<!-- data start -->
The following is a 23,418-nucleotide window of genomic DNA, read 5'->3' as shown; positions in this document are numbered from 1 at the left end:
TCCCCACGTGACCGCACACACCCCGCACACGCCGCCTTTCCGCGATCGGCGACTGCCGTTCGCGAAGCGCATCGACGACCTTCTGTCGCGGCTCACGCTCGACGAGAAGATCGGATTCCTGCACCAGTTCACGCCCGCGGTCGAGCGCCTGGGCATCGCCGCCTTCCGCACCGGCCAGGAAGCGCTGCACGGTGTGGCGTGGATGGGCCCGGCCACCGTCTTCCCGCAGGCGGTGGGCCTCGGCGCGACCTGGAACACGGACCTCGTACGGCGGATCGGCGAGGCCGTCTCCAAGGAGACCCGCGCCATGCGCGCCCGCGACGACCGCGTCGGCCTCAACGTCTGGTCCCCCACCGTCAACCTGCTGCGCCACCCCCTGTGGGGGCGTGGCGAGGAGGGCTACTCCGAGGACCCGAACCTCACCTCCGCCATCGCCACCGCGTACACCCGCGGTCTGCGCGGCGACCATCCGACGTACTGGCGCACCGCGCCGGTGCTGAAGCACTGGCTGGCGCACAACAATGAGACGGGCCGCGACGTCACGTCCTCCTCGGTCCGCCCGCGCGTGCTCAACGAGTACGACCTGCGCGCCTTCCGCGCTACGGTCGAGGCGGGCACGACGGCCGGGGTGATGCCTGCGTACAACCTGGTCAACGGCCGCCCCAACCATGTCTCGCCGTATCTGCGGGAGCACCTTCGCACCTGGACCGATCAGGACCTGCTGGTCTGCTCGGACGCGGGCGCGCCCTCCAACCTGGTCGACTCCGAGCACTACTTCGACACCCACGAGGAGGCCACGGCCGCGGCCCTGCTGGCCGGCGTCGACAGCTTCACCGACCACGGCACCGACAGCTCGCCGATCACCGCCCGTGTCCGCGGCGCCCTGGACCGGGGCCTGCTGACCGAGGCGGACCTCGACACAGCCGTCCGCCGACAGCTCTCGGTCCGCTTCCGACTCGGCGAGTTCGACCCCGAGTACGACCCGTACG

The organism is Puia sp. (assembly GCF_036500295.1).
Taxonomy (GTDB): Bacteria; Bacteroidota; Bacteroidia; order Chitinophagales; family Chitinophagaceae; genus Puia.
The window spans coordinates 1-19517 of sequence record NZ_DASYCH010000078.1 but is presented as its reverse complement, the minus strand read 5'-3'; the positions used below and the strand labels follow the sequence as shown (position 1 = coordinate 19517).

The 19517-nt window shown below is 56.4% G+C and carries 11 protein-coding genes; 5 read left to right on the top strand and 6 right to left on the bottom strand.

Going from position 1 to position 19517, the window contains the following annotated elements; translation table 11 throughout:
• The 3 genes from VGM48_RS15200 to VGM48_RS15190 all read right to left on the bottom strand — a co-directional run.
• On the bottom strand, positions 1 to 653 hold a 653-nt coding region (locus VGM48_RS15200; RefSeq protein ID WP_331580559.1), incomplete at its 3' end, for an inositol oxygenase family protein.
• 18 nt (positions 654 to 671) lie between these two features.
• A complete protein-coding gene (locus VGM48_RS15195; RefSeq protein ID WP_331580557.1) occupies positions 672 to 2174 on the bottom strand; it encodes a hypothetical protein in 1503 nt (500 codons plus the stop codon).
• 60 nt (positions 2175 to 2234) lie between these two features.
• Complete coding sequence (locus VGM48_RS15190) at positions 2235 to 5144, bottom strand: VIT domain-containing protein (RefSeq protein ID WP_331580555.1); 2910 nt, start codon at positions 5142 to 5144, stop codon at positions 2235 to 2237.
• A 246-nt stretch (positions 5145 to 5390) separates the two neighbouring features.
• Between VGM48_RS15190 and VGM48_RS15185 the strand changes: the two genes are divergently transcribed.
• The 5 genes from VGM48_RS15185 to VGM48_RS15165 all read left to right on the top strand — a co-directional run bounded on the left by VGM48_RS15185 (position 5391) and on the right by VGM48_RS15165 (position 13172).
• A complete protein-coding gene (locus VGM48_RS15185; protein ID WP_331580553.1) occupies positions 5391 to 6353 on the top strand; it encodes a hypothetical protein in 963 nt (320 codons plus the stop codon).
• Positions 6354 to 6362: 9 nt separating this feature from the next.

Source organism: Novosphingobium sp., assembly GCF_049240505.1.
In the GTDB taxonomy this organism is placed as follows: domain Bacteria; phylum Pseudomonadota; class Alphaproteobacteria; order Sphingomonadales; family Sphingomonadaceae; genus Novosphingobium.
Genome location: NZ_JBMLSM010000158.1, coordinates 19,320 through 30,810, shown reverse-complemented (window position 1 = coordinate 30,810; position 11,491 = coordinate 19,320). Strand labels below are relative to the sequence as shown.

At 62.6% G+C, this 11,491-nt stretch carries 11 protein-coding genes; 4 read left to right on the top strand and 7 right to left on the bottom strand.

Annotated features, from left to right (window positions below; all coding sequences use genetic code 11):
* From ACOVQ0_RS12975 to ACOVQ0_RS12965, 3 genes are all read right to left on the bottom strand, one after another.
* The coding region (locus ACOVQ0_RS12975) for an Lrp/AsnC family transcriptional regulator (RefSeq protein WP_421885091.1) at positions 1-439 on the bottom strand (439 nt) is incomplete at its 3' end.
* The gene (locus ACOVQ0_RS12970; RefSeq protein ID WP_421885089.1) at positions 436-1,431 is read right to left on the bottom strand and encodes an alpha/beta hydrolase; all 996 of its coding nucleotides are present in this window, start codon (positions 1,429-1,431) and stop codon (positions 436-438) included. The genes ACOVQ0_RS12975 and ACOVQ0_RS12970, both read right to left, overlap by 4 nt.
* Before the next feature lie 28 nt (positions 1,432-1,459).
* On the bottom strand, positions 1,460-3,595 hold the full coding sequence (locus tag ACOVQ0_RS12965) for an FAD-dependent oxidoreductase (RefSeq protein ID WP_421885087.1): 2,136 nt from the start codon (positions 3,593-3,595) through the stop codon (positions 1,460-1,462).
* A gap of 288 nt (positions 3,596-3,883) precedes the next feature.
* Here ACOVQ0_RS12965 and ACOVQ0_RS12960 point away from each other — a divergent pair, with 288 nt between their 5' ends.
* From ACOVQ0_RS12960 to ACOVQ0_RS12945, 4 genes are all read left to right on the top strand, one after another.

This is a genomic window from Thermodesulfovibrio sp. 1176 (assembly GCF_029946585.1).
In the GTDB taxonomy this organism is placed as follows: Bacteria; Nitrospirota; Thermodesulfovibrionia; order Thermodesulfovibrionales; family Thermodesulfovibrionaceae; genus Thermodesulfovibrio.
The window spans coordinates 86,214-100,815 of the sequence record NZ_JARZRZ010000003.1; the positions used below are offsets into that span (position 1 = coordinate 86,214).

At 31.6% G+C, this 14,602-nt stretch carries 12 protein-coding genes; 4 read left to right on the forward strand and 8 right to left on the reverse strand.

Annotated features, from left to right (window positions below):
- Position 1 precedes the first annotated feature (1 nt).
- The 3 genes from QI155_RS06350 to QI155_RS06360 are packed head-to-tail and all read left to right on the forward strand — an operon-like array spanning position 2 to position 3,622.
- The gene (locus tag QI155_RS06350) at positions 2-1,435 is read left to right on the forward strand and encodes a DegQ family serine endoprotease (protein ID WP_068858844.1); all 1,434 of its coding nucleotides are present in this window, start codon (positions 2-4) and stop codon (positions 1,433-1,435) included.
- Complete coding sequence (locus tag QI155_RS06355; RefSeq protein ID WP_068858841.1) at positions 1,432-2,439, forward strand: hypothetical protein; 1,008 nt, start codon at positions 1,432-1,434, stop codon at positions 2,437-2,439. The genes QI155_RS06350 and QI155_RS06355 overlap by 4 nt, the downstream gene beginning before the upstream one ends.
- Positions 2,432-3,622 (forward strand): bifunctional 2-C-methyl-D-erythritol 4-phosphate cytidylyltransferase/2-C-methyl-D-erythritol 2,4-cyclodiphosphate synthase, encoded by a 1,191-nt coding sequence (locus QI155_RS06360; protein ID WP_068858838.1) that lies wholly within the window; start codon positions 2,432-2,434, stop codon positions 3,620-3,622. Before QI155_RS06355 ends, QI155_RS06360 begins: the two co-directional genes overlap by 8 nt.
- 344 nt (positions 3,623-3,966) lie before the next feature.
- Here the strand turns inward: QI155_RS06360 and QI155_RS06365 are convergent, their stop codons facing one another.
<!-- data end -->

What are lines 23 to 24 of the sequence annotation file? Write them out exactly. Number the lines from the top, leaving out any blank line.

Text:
Annotated features, from left to right (window positions below; all coding sequences use genetic code 11):
* From ACOVQ0_RS12975 to ACOVQ0_RS12965, 3 genes are all read right to left on the bottom strand, one after another.